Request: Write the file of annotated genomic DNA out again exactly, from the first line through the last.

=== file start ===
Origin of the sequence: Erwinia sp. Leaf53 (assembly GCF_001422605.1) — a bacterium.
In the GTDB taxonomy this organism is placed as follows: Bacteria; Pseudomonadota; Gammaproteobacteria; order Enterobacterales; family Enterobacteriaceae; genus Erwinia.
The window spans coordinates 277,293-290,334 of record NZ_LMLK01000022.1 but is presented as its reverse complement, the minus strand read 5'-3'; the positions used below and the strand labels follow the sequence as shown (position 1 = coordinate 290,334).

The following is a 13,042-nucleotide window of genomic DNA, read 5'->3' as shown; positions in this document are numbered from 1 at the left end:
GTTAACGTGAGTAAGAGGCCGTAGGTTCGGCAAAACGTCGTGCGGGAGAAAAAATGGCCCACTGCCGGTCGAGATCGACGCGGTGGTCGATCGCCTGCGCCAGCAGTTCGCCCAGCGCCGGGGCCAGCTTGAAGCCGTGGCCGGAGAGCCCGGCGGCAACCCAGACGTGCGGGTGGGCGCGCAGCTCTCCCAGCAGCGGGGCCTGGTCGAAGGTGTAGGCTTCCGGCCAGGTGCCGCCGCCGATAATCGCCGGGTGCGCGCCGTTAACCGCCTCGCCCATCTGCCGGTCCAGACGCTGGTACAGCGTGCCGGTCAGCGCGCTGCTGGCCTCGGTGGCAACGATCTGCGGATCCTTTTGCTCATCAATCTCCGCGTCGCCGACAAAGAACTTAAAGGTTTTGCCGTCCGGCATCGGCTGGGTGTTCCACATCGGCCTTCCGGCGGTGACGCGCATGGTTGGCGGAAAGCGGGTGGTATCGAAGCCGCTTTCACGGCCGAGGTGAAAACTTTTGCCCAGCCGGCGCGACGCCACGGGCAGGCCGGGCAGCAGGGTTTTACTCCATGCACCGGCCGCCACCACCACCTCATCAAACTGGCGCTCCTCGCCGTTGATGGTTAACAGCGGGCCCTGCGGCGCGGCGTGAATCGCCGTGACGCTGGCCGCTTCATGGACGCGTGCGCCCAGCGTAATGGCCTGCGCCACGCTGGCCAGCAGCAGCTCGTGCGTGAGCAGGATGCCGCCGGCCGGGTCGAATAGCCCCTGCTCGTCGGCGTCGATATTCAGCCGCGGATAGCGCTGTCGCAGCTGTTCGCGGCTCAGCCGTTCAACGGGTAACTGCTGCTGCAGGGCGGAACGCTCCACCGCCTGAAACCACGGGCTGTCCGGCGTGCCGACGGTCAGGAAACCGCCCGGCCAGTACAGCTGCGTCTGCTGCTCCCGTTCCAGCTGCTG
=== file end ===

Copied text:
Origin of the sequence: Erwinia sp. Leaf53 (assembly GCF_001422605.1) — a bacterium.
In the GTDB taxonomy this organism is placed as follows: Bacteria; Pseudomonadota; Gammaproteobacteria; order Enterobacterales; family Enterobacteriaceae; genus Erwinia.
The window spans coordinates 277,293-290,334 of record NZ_LMLK01000022.1 but is presented as its reverse complement, the minus strand read 5'-3'; the positions used below and the strand labels follow the sequence as shown (position 1 = coordinate 290,334).

The following is a 13,042-nucleotide window of genomic DNA, read 5'->3' as shown; positions in this document are numbered from 1 at the left end:
GTTAACGTGAGTAAGAGGCCGTAGGTTCGGCAAAACGTCGTGCGGGAGAAAAAATGGCCCACTGCCGGTCGAGATCGACGCGGTGGTCGATCGCCTGCGCCAGCAGTTCGCCCAGCGCCGGGGCCAGCTTGAAGCCGTGGCCGGAGAGCCCGGCGGCAACCCAGACGTGCGGGTGGGCGCGCAGCTCTCCCAGCAGCGGGGCCTGGTCGAAGGTGTAGGCTTCCGGCCAGGTGCCGCCGCCGATAATCGCCGGGTGCGCGCCGTTAACCGCCTCGCCCATCTGCCGGTCCAGACGCTGGTACAGCGTGCCGGTCAGCGCGCTGCTGGCCTCGGTGGCAACGATCTGCGGATCCTTTTGCTCATCAATCTCCGCGTCGCCGACAAAGAACTTAAAGGTTTTGCCGTCCGGCATCGGCTGGGTGTTCCACATCGGCCTTCCGGCGGTGACGCGCATGGTTGGCGGAAAGCGGGTGGTATCGAAGCCGCTTTCACGGCCGAGGTGAAAACTTTTGCCCAGCCGGCGCGACGCCACGGGCAGGCCGGGCAGCAGGGTTTTACTCCATGCACCGGCCGCCACCACCACCTCATCAAACTGGCGCTCCTCGCCGTTGATGGTTAACAGCGGGCCCTGCGGCGCGGCGTGAATCGCCGTGACGCTGGCCGCTTCATGGACGCGTGCGCCCAGCGTAATGGCCTGCGCCACGCTGGCCAGCAGCAGCTCGTGCGTGAGCAGGATGCCGCCGGCCGGGTCGAATAGCCCCTGCTCGTCGGCGTCGATATTCAGCCGCGGATAGCGCTGTCGCAGCTGTTCGCGGCTCAGCCGTTCAACGGGTAACTGCTGCTGCAGGGCGGAACGCTCCACCGCCTGAAACCACGGGCTGTCCGGCGTGCCGACGGTCAGGAAACCGCCCGGCCAGTACAGCTGCGTCTGCTGCTCCCGTTCCAGCTGCTG